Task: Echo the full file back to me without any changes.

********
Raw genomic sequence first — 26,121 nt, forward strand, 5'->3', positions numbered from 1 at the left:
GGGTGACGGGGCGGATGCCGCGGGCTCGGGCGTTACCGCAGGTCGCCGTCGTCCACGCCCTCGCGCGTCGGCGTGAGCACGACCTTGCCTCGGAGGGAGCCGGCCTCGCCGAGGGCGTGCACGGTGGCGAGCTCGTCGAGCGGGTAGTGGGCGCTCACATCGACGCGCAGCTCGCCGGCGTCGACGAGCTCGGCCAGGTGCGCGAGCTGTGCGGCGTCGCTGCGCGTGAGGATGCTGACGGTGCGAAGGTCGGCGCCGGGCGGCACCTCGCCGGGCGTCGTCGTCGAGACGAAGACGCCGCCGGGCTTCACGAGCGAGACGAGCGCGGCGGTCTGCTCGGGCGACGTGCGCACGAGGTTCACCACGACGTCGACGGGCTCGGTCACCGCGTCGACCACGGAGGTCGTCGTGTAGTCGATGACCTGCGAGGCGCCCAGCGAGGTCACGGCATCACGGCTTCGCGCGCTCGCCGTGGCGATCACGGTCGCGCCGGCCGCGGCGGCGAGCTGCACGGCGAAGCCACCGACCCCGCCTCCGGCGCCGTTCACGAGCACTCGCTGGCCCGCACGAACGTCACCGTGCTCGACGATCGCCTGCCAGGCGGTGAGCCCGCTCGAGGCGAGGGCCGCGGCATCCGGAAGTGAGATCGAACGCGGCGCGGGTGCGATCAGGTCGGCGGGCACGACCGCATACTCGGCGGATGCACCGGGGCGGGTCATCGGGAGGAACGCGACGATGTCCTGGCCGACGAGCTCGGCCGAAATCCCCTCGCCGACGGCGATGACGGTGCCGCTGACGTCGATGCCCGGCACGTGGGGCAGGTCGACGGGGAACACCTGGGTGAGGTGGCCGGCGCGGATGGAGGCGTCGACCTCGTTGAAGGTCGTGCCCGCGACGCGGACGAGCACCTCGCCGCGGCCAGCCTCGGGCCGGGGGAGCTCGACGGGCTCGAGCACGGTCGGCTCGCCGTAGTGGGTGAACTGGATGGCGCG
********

Raw genomic sequence first — 26,121 nt, forward strand, 5'->3', positions numbered from 1 at the left:
GGGTGACGGGGCGGATGCCGCGGGCTCGGGCGTTACCGCAGGTCGCCGTCGTCCACGCCCTCGCGCGTCGGCGTGAGCACGACCTTGCCTCGGAGGGAGCCGGCCTCGCCGAGGGCGTGCACGGTGGCGAGCTCGTCGAGCGGGTAGTGGGCGCTCACATCGACGCGCAGCTCGCCGGCGTCGACGAGCTCGGCCAGGTGCGCGAGCTGTGCGGCGTCGCTGCGCGTGAGGATGCTGACGGTGCGAAGGTCGGCGCCGGGCGGCACCTCGCCGGGCGTCGTCGTCGAGACGAAGACGCCGCCGGGCTTCACGAGCGAGACGAGCGCGGCGGTCTGCTCGGGCGACGTGCGCACGAGGTTCACCACGACGTCGACGGGCTCGGTCACCGCGTCGACCACGGAGGTCGTCGTGTAGTCGATGACCTGCGAGGCGCCCAGCGAGGTCACGGCATCACGGCTTCGCGCGCTCGCCGTGGCGATCACGGTCGCGCCGGCCGCGGCGGCGAGCTGCACGGCGAAGCCACCGACCCCGCCTCCGGCGCCGTTCACGAGCACTCGCTGGCCCGCACGAACGTCACCGTGCTCGACGATCGCCTGCCAGGCGGTGAGCCCGCTCGAGGCGAGGGCCGCGGCATCCGGAAGTGAGATCGAACGCGGCGCGGGTGCGATCAGGTCGGCGGGCACGACCGCATACTCGGCGGATGCACCGGGGCGGGTCATCGGGAGGAACGCGACGATGTCCTGGCCGACGAGCTCGGCCGAAATCCCCTCGCCGACGGCGATGACGGTGCCGCTGACGTCGATGCCCGGCACGTGGGGCAGGTCGACGGGGAACACCTGGGTGAGGTGGCCGGCGCGGATGGAGGCGTCGACCTCGTTGAAGGTCGTGCCCGCGACGCGGACGAGCACCTCGCCGCGGCCAGCCTCGGGCCGGGGGAGCTCGACGGGCTCGAGCACGGTCGGCTCGCCGTAGTGGGTGAACTGGATGGCGCG